May 11, 2018



FRIDAY, 11 MAY 2018



Thank you everyone for the invitation to be here this morning. I gather you heard from my colleague, Josh Frydenberg, and since then John Pierce and Kerry Schott.

Can I at the outset thank the Energy Security Board (ESB) for the work they are doing. I said last week, I’m not sure Kerry really knew what she was getting herself into I suspect – moving into the fraught area of energy policy.

We in the Opposition welcomed the recommendation from the Chief Scientist to establish the ESB. Particularly we welcomed the appointments of Kerry, a much esteemed public servant with lots of experience in market reform in other sectors, and also Clare Savage who I think has one of the best brains in energy policy around the place, to join the leaders of the three agencies. This has been a great step in trying to deal with what is a terrifically difficult, complex, highly contested area of policy.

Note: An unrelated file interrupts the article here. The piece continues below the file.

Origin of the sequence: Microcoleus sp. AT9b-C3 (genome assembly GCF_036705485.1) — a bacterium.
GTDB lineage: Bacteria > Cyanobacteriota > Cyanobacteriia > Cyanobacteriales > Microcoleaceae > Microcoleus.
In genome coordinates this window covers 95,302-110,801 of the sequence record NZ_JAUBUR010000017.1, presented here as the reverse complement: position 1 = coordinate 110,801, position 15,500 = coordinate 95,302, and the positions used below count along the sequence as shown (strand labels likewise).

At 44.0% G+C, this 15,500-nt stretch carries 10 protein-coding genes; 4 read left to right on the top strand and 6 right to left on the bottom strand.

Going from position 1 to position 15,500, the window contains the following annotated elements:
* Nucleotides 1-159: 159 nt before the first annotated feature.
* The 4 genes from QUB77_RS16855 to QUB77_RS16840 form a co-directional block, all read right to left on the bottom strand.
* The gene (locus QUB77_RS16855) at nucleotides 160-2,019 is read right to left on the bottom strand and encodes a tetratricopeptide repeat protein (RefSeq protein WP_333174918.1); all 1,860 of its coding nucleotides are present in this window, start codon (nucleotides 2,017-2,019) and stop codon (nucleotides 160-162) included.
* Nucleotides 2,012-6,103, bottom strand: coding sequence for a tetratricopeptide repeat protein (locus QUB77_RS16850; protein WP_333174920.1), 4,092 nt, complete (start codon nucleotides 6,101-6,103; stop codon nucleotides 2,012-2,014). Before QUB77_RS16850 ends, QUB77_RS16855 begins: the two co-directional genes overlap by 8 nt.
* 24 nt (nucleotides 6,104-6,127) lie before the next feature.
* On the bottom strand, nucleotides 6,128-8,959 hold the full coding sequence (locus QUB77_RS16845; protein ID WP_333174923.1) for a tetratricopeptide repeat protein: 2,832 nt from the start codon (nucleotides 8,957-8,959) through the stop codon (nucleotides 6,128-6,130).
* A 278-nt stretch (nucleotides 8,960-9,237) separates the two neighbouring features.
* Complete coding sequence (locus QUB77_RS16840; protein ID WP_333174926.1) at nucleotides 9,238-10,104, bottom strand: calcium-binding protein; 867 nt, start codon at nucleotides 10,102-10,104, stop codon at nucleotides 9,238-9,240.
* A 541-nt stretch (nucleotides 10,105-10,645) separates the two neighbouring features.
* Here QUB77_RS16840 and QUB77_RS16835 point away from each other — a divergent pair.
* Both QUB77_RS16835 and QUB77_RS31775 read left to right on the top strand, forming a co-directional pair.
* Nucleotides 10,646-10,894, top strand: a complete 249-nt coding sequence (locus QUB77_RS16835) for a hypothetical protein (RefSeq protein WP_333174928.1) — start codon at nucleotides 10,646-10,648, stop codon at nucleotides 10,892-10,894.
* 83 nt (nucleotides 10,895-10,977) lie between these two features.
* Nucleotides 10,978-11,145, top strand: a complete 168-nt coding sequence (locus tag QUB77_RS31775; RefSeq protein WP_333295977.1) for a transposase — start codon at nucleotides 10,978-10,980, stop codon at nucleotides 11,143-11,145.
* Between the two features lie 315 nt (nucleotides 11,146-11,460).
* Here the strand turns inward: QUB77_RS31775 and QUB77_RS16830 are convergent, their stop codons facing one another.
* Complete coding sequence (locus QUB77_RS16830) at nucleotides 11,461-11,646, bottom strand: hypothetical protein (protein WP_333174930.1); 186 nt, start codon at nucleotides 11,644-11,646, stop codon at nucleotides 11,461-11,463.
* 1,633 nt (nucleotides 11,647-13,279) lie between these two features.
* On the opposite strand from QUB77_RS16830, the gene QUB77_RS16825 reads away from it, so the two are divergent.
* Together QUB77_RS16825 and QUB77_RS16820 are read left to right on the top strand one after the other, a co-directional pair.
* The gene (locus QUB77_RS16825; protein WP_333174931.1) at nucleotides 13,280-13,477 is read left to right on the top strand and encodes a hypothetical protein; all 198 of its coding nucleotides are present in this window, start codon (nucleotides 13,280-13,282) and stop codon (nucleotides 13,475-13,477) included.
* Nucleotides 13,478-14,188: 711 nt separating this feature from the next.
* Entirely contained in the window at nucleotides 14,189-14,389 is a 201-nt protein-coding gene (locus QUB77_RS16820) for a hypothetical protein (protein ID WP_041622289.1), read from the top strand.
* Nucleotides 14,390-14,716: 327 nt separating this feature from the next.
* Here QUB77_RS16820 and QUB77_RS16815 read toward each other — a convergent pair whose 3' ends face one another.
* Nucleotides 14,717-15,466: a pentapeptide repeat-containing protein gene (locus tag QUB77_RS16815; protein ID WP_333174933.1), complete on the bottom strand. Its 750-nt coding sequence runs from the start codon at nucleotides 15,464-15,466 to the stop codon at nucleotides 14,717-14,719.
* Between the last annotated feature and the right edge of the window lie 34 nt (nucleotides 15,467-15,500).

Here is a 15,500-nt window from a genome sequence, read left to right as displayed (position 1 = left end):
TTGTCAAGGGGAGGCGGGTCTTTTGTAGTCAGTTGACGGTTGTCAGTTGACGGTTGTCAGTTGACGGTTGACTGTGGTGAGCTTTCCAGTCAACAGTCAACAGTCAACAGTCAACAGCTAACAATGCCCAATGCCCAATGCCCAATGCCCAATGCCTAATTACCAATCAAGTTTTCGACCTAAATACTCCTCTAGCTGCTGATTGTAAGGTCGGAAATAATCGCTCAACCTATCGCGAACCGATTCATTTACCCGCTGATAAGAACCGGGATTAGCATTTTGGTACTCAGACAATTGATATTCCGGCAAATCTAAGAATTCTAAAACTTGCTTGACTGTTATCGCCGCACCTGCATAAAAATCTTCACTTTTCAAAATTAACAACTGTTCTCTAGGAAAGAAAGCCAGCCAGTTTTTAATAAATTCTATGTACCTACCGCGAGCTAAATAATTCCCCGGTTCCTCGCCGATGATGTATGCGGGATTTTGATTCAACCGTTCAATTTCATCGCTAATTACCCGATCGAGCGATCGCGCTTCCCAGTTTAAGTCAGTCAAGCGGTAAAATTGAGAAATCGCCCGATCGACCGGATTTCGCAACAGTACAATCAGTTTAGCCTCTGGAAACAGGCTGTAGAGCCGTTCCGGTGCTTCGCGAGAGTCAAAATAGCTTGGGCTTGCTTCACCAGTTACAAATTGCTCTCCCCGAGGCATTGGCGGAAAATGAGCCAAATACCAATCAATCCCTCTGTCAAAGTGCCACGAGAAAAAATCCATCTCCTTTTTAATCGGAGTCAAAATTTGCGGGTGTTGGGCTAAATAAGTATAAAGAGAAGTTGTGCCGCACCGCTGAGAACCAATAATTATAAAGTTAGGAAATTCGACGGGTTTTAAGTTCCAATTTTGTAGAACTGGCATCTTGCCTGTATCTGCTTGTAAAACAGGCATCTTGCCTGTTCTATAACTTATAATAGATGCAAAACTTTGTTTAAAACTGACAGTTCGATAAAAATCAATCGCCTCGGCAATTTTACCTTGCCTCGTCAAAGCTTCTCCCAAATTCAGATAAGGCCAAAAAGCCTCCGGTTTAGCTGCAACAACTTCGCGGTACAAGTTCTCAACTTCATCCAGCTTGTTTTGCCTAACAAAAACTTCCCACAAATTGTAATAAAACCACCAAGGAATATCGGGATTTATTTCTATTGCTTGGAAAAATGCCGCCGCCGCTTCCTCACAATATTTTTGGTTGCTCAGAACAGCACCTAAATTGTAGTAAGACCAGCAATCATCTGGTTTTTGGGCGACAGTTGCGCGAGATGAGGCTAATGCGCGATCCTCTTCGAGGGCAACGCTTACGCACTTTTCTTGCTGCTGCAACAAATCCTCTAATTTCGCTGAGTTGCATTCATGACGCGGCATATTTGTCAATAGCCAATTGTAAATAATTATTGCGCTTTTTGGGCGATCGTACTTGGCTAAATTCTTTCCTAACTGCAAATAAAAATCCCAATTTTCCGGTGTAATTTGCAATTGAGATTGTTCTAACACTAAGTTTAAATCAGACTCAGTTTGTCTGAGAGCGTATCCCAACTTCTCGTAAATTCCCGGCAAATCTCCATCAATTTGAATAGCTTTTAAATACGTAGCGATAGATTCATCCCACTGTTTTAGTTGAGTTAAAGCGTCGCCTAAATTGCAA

Right now, at the end of Budget week, everyone is focused on distributional analysis of different tax plans. But I can assure you that it is not going to be long before the national political focus shifts back to energy policy.

In the media, in the Parliament, in the Coalition party room, at different state levels, particularly as we have some state elections coming up, this is going to be an area that continues to see a much focused national political attention.

I think the surprise was, for a very long time, that it wasn’t getting more attention at a national level. Players in the energy sector, big energy users, households that were very conscious of what was happening to their bills, got a sense much earlier that we were moving more deeply into a genuine energy crisis in this country.